When you live in Southern Indiana, you never know what kind of winter you are going to get. Some years we may scrape by with a few school delays, and then there are years such as last where we get absolutely pummeled with constant snow and ice. In total, we lost 17 days of instruction through the 2013-2014 winter. We made up all of these snow days by extending our days by one hour for weeks on end.
As much fun as THAT was, this year we were very excited with the prospect of Virtual Days when snow came a calling. Except, well, the snow has decided to snub its nose at us and instead bury our northern neighbors this winter. We’ve had a whopping ONE snow day, and that was way back in November.
Quite honestly it’s been a blessing for many reasons. Not only has our instruction been consistent this winter, but we’ve been able to truly prepare for Virtual Days the way we need to. There were many questions to consider for our school system concerning Virtual Learning Days. Everything from student connectivity to providing on-call services has been questioned and subsequently answered. For our 3rd-12th graders, this was to be a bit easier as they take their devices home daily. The biggest questions remained for our littlest students. How would they fare taking their devices home? What would their instruction look like?
When asked to share with our school board an example lesson plan for primary students for Virtual Learning Days, our wheels started spinning. Since technology is infused into our curriculum daily, it wasn’t hard to think of lessons the kids could complete using their iPads. We also had to consider the fact that a good portion of our students don’t have internet access at home. While this doesn’t pose a problem, it does show the importance of making sure kids are CREATING, not just engaged in a program. (Amen!)
After presenting at the school board meeting, along with some wonderful intermediate grade counterparts, the board approved our Virtual Learning Day trial for February 16. We are excited that this possibility is now a reality. We are confident that this option for our wack Southern Indiana weather will help save summer.
First and foremost, the app that will be the thread that holds these assignments together is the Book Creator app. Whatever you do, get this app. It is versatile, engaging, and so incredibly useful. My students use it daily for our reading response notebooks (formerly done in spiral bound notebooks) and our math journals (formerly a cut-and-paste mess in a composition notebook). For our VLD, we created a book that is the one-stop-shop for our student assignments. A fantastic feature of this app is that you can record sound to each page. The issue of parents not being off work on Monday, with students left to complete assignments at daycare? No problem! Just record yourself saying the directions, and students can complete this independently!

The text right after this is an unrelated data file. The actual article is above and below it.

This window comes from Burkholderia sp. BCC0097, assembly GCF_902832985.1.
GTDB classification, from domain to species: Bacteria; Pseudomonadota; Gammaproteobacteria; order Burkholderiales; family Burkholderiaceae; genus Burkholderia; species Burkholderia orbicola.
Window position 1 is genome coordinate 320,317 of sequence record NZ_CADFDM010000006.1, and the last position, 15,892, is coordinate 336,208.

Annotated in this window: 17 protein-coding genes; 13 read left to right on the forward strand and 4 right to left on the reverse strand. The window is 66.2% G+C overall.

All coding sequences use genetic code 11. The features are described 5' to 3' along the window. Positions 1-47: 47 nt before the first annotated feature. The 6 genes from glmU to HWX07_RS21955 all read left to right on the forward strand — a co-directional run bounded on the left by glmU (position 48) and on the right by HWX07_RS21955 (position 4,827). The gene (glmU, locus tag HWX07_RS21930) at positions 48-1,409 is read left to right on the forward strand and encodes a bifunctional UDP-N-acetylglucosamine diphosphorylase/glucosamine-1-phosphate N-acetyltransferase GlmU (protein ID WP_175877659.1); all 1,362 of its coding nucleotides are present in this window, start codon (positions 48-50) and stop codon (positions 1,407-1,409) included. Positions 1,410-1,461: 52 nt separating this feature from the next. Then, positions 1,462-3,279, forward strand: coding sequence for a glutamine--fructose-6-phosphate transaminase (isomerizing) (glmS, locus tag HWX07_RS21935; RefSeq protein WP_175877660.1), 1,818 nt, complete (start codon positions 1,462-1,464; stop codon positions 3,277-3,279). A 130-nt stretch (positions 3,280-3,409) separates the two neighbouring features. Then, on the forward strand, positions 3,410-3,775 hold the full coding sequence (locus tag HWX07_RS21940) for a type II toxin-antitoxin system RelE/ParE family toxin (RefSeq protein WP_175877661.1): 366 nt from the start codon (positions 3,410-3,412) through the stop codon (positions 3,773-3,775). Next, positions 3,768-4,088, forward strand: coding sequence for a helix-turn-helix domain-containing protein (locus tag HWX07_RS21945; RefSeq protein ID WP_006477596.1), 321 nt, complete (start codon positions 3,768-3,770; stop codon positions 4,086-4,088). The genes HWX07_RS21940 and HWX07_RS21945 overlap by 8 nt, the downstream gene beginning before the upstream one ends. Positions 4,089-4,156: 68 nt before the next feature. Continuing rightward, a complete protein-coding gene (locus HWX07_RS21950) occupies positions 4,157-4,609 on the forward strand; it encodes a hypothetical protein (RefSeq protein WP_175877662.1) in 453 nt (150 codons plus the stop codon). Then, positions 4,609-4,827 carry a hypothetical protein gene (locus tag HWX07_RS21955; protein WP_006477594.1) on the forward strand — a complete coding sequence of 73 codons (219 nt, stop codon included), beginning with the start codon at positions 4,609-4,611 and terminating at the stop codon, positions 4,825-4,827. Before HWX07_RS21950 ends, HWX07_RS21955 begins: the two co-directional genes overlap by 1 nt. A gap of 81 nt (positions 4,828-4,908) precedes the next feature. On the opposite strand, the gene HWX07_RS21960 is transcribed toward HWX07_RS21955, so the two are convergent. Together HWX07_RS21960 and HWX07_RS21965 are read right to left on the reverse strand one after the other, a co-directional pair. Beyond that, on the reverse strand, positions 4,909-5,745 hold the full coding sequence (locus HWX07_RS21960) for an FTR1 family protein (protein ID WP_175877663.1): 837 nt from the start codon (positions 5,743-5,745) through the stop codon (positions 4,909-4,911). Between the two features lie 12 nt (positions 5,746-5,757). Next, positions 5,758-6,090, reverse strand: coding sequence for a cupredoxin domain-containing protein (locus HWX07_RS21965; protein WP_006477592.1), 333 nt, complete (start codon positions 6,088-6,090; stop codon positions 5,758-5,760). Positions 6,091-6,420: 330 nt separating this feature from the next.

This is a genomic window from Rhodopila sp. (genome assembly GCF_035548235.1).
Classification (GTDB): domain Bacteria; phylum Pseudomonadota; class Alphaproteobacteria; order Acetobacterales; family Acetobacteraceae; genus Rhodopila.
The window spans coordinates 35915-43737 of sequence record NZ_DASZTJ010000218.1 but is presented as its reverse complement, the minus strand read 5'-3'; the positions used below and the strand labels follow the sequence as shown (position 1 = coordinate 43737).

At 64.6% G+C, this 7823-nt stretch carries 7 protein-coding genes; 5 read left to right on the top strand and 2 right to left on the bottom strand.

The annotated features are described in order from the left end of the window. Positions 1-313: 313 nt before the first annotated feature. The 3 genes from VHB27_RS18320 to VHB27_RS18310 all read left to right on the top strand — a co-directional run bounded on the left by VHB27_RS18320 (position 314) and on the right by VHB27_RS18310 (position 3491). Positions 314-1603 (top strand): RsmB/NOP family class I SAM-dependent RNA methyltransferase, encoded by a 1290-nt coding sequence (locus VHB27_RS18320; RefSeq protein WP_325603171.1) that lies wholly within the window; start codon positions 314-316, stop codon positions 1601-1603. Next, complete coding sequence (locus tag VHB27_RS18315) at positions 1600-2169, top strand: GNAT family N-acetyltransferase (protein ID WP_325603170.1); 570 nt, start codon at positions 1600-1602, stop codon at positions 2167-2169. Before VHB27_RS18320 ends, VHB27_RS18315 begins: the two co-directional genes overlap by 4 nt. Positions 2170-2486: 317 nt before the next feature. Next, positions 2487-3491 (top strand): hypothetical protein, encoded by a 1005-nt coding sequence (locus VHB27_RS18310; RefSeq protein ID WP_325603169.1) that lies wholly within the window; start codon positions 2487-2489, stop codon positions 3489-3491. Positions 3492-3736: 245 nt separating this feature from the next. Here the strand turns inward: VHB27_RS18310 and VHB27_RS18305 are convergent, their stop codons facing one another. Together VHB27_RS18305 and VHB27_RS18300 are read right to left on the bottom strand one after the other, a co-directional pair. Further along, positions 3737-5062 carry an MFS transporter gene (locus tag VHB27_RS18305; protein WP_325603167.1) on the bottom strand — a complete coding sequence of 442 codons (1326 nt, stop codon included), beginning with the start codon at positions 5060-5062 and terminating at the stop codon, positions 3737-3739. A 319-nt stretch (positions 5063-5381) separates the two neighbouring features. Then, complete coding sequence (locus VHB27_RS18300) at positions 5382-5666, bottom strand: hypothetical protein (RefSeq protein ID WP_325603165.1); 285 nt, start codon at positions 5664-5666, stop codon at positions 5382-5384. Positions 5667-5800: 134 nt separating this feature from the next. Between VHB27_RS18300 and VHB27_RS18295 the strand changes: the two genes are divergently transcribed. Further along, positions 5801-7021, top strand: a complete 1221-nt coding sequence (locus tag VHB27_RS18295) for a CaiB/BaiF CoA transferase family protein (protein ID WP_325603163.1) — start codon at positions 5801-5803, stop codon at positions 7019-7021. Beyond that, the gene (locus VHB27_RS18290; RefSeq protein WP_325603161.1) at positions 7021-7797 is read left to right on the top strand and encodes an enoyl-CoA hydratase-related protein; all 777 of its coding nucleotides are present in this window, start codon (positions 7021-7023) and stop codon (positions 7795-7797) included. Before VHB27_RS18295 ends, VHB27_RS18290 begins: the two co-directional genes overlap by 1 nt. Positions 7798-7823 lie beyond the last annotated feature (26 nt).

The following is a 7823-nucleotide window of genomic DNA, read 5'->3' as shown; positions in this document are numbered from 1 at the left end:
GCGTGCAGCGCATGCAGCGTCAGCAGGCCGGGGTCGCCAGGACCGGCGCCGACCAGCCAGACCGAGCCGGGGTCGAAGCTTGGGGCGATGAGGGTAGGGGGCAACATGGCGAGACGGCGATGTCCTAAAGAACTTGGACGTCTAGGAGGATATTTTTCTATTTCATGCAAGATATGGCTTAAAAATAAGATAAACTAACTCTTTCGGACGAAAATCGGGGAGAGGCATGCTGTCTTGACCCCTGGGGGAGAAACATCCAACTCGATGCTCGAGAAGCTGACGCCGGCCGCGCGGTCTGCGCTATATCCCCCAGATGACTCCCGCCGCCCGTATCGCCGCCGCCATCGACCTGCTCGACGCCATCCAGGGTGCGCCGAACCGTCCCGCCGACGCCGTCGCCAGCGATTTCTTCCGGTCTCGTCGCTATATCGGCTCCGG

To create a book such as this one in Book Creator, simply create slides in Keynote (or PowerPoint, if that's how you roll), and save them as images. Then, I loaded the images into Google Drive, and inserted them into the Book Creator app as a new book. To push the book out to students, I loaded the completed book into eBackpack (Showbie would be a great alternative to this task as well.) and pushed it out to my students. Before leaving school on Friday, students downloaded the books to their devices. They were ready to roll!
Here is a peek into what Brittany's kiddos will be engaged in from home on that day.
Brittany's Lesson Plans
Tiffany's Lesson Plans (original plans) I need to give credit to my teaching partner, Kala Cudjoe for the Book Creator work. It was her fantastic idea to put everything into one space. Since I am out on maternity leave, she really took the lead on creating our Book Creator eLearning Day book!
Sample Page from our Book Creator eLearning Day book.
Students will add photos to the above mat.
Here are the original plans we created for this day. They were later modified.
Later we added thumbnail photos of the apps and tweaked a few activities
to work for our entire first grade team.
This first grader is learning from the comfort of her own couch! Priceless!